Skype has been a ten years mystery for network traffic analysis and cyber forensic investigation. Its security, which uses end to end 256-bit encryption, and the need for interception by law enforcements agencies, made it one of the regular questions, for me, at my workshops or investigation cases.
On July 8, 2010 TechCrunch posted an article about some reverse engineering research into the Skype security protocol. There was an image with the first 32 lines of source code for an application which collects the weak keys based on the Rivest Cipher 4(RC4) cryptography algorithm. The application has been written by Mr. Sean O’Neil, the person who claims to have reversed engineered the Skype protocol and developed the afore mentioned application. He has a blog at enrupt.com where he introduces himself as a cryptologist and a reverse engineer.
Unfortunately, I was not able to obtain any more technical information or gain access to the actual application/source code for testing. However, this announcement should be alarming for security communities. It is obvious that there is no ultimate security, but challenges like Mr. O’Neil’s might be helpful.
There are always consequences when this type of information is disclosed, but we need to use such discoveries for improvements. In this case, Skype is a live example, a real world application and the Skype engineers may have deliberately used an algorithm which is prone to attacks.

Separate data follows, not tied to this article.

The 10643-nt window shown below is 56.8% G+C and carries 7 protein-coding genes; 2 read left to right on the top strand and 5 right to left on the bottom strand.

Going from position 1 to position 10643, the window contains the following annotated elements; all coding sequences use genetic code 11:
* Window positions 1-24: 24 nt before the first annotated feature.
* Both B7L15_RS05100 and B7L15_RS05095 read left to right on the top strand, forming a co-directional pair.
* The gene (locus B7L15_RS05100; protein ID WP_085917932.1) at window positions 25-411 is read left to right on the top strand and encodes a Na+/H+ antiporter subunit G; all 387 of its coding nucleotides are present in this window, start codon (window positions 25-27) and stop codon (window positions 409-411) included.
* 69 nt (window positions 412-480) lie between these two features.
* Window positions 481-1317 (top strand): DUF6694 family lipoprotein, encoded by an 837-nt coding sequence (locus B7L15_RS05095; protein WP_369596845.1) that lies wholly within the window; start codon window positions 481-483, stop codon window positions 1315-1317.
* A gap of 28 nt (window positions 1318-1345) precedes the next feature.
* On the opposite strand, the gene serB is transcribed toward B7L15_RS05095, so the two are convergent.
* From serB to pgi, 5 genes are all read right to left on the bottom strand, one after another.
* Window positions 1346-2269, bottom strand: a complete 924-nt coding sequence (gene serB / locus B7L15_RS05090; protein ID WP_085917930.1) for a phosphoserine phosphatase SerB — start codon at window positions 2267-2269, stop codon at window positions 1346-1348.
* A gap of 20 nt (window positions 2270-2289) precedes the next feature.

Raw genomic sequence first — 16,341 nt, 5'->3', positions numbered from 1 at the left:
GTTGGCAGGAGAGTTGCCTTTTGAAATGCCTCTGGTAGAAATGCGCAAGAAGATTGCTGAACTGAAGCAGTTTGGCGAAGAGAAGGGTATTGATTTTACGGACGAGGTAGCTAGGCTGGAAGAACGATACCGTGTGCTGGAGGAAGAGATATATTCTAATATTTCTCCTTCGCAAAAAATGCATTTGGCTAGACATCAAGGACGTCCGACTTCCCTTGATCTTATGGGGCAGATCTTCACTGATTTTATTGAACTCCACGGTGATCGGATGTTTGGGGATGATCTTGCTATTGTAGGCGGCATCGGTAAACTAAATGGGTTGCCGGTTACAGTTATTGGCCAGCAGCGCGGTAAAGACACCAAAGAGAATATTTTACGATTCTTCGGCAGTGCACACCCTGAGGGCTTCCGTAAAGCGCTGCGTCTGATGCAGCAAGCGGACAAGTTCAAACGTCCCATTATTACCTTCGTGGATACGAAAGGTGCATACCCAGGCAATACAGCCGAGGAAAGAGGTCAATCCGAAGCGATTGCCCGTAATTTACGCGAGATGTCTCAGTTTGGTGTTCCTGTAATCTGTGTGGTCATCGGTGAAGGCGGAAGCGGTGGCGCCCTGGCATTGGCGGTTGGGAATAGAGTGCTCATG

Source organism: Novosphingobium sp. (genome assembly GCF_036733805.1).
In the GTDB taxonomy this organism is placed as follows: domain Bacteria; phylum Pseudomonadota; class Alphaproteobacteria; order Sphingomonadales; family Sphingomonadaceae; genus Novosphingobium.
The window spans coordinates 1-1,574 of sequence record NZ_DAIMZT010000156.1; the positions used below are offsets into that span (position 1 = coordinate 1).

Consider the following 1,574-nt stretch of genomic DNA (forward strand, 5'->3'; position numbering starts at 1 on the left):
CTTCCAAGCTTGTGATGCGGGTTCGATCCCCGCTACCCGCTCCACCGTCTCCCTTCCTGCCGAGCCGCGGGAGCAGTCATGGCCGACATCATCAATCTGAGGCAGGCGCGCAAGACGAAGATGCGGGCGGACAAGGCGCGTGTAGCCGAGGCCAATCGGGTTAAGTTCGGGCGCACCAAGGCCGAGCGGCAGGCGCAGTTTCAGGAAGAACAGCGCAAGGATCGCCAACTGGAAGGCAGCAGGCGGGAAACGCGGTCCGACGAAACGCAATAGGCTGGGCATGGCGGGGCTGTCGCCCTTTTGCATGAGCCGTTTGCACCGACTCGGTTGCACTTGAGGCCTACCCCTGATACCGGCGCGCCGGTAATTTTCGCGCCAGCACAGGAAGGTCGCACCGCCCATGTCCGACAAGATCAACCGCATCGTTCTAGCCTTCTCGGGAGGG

Those who know a little about information security no longer considering the RC4 algorithm as a secure algorithm. Users have paid heavily with wireless network security breaches due to WEP cryptography which uses RC4.
On the other hand, there is a possibility of governmental influence on the Skype engineers. The NSA, because of U.S. national security interests, has tough compliance rules for American products and services. The security agencies in the USA need to be able to intercept any type of communication. This may have caused poor engineering, in terms of security, by utilizing the RC4 algorithm as one of the security mechanisms in Skype.
Information security experts need to look at this discovery as an opportunity to review current security mechanisms and enhance them.